you think the glue is, it is limited to the area of the face that is in contact with. If the wedges were wood, then
the area would be increased, like a biscuit join - but as already mentioned, wooden wedges are intended for cosmetic
reasons only. Where the slot is visible they can be capped with a thing slice of wedge, rather like the wooden
'Dutchman' used to fill a knothole or defect. I would contend that on a tall, narrow moulding a pair of conventional
nails inserted crosswise near the top would produce a stronger join. Go back 40 years and all frames were joined like this.
Someone ought to do a few tests. 🙂
 

David Waldmann

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The big problem with plastic wedges is that while they do hold very tight, they do reduce the glue area.
Quite significantly on narrow mouldings. The main strength of the join is in the glue. No matter how strong
you think the glue is, it is limited to the area of the face that is in contact with...

...I would contend that on a tall, narrow moulding a pair of conventional
nails inserted crosswise near the top would produce a stronger join. Go back 40 years and all frames were joined like this.
Someone ought to do a few tests. 🙂
Strong, stronger, strongest. How strong does it need to be?
 

David Waldmann

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Strongest possible, I would think.
Well then maybe one should consider skipping wood altogether and go with welded titanium?

Seriously, if X is strong enough, why go to the expense and effort of 10X? 100X? 1000X?

BTW I'm not saying that a v-nailed and cross pinned joint is 10x stronger than a Hoffmann, but for those that claim it's any stronger - does it matter?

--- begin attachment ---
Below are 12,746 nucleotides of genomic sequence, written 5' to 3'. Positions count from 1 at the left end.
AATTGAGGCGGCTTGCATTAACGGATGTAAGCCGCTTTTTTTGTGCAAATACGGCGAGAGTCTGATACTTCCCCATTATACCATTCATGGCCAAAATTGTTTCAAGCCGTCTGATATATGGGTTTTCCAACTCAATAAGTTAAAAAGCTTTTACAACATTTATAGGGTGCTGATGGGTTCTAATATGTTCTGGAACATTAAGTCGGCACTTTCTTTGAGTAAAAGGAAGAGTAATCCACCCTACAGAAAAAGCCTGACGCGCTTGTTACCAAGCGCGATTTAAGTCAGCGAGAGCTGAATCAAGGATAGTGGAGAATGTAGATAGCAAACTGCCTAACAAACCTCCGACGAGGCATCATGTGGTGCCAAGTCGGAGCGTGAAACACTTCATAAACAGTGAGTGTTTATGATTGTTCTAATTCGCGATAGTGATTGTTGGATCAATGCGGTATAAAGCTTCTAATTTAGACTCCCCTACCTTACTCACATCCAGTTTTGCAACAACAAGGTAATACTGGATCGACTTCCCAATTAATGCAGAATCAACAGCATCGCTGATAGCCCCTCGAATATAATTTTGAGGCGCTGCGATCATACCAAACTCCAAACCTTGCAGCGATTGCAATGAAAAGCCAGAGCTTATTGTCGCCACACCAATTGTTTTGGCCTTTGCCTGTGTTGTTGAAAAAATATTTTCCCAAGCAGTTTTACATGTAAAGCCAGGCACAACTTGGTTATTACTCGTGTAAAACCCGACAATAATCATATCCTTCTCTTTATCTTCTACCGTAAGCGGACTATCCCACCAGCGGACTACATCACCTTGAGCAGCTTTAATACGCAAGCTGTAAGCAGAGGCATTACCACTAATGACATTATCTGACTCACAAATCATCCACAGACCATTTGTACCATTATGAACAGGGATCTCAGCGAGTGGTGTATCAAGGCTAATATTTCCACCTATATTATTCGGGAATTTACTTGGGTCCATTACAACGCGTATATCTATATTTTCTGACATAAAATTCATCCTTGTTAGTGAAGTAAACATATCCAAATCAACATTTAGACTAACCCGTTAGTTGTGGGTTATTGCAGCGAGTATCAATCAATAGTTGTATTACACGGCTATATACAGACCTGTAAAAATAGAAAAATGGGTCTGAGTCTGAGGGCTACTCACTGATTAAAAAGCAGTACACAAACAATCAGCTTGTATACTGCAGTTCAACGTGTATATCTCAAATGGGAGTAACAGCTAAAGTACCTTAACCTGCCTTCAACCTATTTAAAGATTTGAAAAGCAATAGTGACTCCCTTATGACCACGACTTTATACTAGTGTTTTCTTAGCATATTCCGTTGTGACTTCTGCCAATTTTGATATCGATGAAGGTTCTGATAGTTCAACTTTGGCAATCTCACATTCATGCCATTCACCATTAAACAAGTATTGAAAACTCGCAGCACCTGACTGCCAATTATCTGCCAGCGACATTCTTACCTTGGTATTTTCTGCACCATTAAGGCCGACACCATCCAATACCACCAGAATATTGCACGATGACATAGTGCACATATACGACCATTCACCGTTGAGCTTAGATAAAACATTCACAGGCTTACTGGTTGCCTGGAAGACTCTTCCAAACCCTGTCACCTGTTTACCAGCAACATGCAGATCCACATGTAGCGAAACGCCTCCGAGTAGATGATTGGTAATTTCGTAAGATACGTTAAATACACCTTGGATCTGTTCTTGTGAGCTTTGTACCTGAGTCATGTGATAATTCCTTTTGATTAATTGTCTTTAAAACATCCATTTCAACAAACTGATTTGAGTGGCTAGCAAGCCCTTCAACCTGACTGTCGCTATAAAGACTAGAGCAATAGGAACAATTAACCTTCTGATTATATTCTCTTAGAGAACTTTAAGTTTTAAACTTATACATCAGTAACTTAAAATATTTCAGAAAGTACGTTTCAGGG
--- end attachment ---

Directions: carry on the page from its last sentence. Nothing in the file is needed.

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Ooohhhh.. welded titanium!! That sounds sooooo much stronger than plain old wood. :faintthud: :shutup:
 
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CHolt

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Those keyed systems are not intended to make a superior joint. The benefit of routed keys is in workshop overhead, as there is supposedly no need for an underpinner or a craftsperson who can operate and maintain one, nor corner vises for that matter. Let the end user be the judge.
 

Prospero

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However strong the glue bond is, it is proportional to the glue contact area. If you rout away a portion
(say 30% of the face) then the joint strength is reduced by that amount.

Maybe not a problem with a 2" wide, 10x8" frame, but a 36x24" 1" wide frame....... 😕
 

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There are much stronger ways to join frames that haven't been discussed, but they are usually reserved for closed corner frames. Any joining that has added linear grain surface to the glue face is going to be stronger than end grain joinery.
Peter's suggestion of a plate biscuit makes a far stronger joint than anything else discussed, but the application is somewhat limited in pre-finished mouldings because of size issues.
Museums and galleries that use contemporary stem profiles almost always insist on splined miters because they are less likely to come undone from the normal handling and transport in museum settings.
The miter joint is arguably one of the weakest joints in woodworking second only to a butt joint. Any of the traditional furniture joints are better though they are far from expedient, especially in pre-finished mouldings.

Peter, the keyway cut in the miter for a W-0 Hoffmann key results in a loss of less than 2mm X the length of the key. Properly sized, the key provides uniform pressure to the entire joint during the drying/curing process, and like brads, serve as a moderate failsafe should the glue fail.
 

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Hello All,
Great conversation – allow me to respond to a few of the statements and questions:
  • Prospero has a point that routing a keyway obviously removes wood and thus reduces the available surface area for a glue bond.